In October, the Second Circuit affirmed a March 5, 2015, summary judgment ruling in favor of Oprah Winfrey, company Harpo Productions Inc., and the Hearst Corp. regarding their use of the phrase “Own Your Power.”
Plaintiff Simone Kelly-Brown, a life coach and motivational speaker, had federally registered a “design format mark” that depicted the phrase “Own Your Power” in a stylized light-blue script). In 2011, Kelly-Brown and her company filed a trademark infringement lawsuit complaining about the Defendants’ use of the phrase “Own Your Power” on the cover of an issue of O, The Oprah Magazine and in related events, publications, and social media.
The trial court initially granted the Defendants’ Motion to Dismiss on the ground that their use of the mark was fair use as a matter of law, but the Second Circuit, in 2013, vacated and remanded that ruling. After discovery closed the Defendants moved for summary judgment, which the trial court granted. The Second Circuit reviewed the judgment de novo and affirmed the trial court’s summary judgment order.
Distinctiveness of the Phrase “Own Your Power” Standing Alone
The Second Circuit agreed with the trial court’s determination that the phrase “own your power” standing alone is not distinctive and, correspondingly, lacks independent trademark protection. The circuit court found that assuming, arguendo, that the Plaintiffs could benefit from a rebuttable presumption (created by the federal registration) that “own your power” standing alone is a suggestive phrase, then the Defendants, with their extensive summary judgment evidence, rebutted that presumption. The appellate court specifically noted that the Defendants presented evidence that the Plaintiffs’ use of the phrase was merely descriptive of their services, and appeared particularly persuaded by evidence that the phrase “own your power” was frequently used by motivational speakers and writers, including, most notably, Oprah’s own use of the phrase during a 1993 commencement address.
After concluding that the phrase standing alone is not suggestive, the Second Circuit agreed with the trial court that the phrase had not acquired a secondary meaning, which means that the phrase had not become uniquely associated with the Plaintiffs’ products in the minds of consumers at the time of the Defendants’ alleged infringement.
However, these conclusions – that the phrase standing alone was not suggestive and that it had not acquired secondary meaning – did not end the appellate court’s inquiry. That is because the composite mark, consisting of a literal component combined with design elements, may yet be protectable even though the literal component is not, on its own, distinctive. The Second Circuit went on to explain that the trial court had not analyzed whether the visual representation (the light-blue script) of the otherwise unprotected literal element merited protection.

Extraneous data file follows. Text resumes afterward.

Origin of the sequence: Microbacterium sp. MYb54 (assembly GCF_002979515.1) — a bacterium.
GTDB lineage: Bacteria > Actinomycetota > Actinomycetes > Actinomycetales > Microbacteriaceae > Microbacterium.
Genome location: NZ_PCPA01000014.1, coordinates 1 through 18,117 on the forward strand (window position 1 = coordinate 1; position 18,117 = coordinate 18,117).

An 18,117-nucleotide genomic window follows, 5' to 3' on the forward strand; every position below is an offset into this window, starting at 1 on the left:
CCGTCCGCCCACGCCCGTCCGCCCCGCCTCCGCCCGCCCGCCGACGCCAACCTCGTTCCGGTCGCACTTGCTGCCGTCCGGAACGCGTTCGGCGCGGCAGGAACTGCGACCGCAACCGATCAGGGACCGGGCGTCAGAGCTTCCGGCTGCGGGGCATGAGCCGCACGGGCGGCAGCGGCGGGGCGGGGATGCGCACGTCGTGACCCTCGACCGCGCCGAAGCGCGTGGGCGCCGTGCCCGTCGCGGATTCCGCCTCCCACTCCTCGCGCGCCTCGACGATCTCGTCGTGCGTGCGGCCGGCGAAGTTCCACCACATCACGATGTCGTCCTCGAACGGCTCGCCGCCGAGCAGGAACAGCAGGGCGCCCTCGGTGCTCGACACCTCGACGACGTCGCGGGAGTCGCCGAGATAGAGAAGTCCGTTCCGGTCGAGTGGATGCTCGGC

Likelihood of Confusion
In the end, the Second Circuit said it did not need to reach the question of whether the Plaintiffs have a protectable composite mark because the Plaintiffs do not appear to make the (unmeritorious) contention that “they could succeed in showing any likelihood of confusion between their composite mark (containing an unprotected phrase represented in a particular visual format) and the Defendants’ use of the phrase, standing alone.” As it was uncontested that the Defendant’s use of the mark was similar only to the literal (unprotected) component of the Plaintiffs’ mark, the Plaintiffs’ lack of protection in the literal component would be dispositive of the issues of the strength of the mark and the similarity of the marks. And were this not enough, the Second Circuit wrote, “it is certainly enough in light of the Plaintiffs’ minimal evidence of actual confusion … and the Defendants’ three largely unchallenged surveys…”
The case is Simone Kelly-Brown et al. v. Oprah Winfrey et al., case number 15-697, in the U.S. Court of Appeals for the Second Circuit.
Ms. Winfrey and the other defendants were represented by Jackson Walker partners Charles (Chip) Babcock, Nancy W. Hamilton, Carl Butzer, and Amanda Zimmerman, as well as Jonathan Donnellan and Ravi Sitwala of the Hearst Corp.
Meet Our Team
Chip Babcock is a nationally acclaimed First Amendment, commercial, and intellectual property trial and appellate attorney with more than 30 years of experience. He has represented many household names, including Oprah Winfrey and Dr. Phil.
Nancy Hamilton is a frequent writer and lecturer on trial tactics and media law and has appeared in numerous federal and state courts on behalf of such clients as CNN and CBS, Inc.
Carl Butzer is a nationally recognized for his experience in trademark and copyright litigation, and is the Chair of Jackson Walker’s Dallas Office Intellectual Property Group and the firm’s E-Discovery Practice.
Amanda Zimmerman is a partner in Jackson Walker’s Houston office specializing in labor and employment practice with additional experience in trademark infringement and successfully arguing on behalf of media and entertainment clients under the Texas Citizens Participation Act (the Texas anti-SLAPP statute).